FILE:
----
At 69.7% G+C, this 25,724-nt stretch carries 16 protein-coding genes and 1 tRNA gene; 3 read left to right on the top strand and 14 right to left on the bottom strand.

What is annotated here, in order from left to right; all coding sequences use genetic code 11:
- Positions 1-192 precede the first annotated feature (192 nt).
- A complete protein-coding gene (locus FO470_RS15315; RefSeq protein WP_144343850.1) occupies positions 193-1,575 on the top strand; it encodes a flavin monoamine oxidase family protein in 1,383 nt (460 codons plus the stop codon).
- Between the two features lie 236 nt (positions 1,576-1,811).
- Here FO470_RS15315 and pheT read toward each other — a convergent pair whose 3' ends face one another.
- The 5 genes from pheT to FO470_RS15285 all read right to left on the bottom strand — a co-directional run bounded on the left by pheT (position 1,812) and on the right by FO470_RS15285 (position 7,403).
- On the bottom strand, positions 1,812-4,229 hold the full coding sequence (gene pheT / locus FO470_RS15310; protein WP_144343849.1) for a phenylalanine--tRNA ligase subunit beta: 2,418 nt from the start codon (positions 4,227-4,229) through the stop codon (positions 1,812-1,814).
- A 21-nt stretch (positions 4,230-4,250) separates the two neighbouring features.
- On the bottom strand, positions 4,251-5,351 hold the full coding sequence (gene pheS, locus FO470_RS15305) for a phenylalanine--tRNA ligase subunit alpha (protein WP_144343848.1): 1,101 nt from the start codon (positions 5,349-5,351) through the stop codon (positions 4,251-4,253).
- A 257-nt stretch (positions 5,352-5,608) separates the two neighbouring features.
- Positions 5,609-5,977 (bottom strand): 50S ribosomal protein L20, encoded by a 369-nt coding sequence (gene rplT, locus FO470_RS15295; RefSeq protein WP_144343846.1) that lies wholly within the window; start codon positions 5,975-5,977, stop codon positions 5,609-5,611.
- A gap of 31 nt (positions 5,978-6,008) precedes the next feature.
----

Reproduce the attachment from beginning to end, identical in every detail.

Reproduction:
At 69.7% G+C, this 25,724-nt stretch carries 16 protein-coding genes and 1 tRNA gene; 3 read left to right on the top strand and 14 right to left on the bottom strand.

What is annotated here, in order from left to right; all coding sequences use genetic code 11:
- Positions 1-192 precede the first annotated feature (192 nt).
- A complete protein-coding gene (locus FO470_RS15315; RefSeq protein WP_144343850.1) occupies positions 193-1,575 on the top strand; it encodes a flavin monoamine oxidase family protein in 1,383 nt (460 codons plus the stop codon).
- Between the two features lie 236 nt (positions 1,576-1,811).
- Here FO470_RS15315 and pheT read toward each other — a convergent pair whose 3' ends face one another.
- The 5 genes from pheT to FO470_RS15285 all read right to left on the bottom strand — a co-directional run bounded on the left by pheT (position 1,812) and on the right by FO470_RS15285 (position 7,403).
- On the bottom strand, positions 1,812-4,229 hold the full coding sequence (gene pheT / locus FO470_RS15310; protein WP_144343849.1) for a phenylalanine--tRNA ligase subunit beta: 2,418 nt from the start codon (positions 4,227-4,229) through the stop codon (positions 1,812-1,814).
- A 21-nt stretch (positions 4,230-4,250) separates the two neighbouring features.
- On the bottom strand, positions 4,251-5,351 hold the full coding sequence (gene pheS, locus FO470_RS15305) for a phenylalanine--tRNA ligase subunit alpha (protein WP_144343848.1): 1,101 nt from the start codon (positions 5,349-5,351) through the stop codon (positions 4,251-4,253).
- A 257-nt stretch (positions 5,352-5,608) separates the two neighbouring features.
- Positions 5,609-5,977 (bottom strand): 50S ribosomal protein L20, encoded by a 369-nt coding sequence (gene rplT, locus FO470_RS15295; RefSeq protein WP_144343846.1) that lies wholly within the window; start codon positions 5,975-5,977, stop codon positions 5,609-5,611.
- A gap of 31 nt (positions 5,978-6,008) precedes the next feature.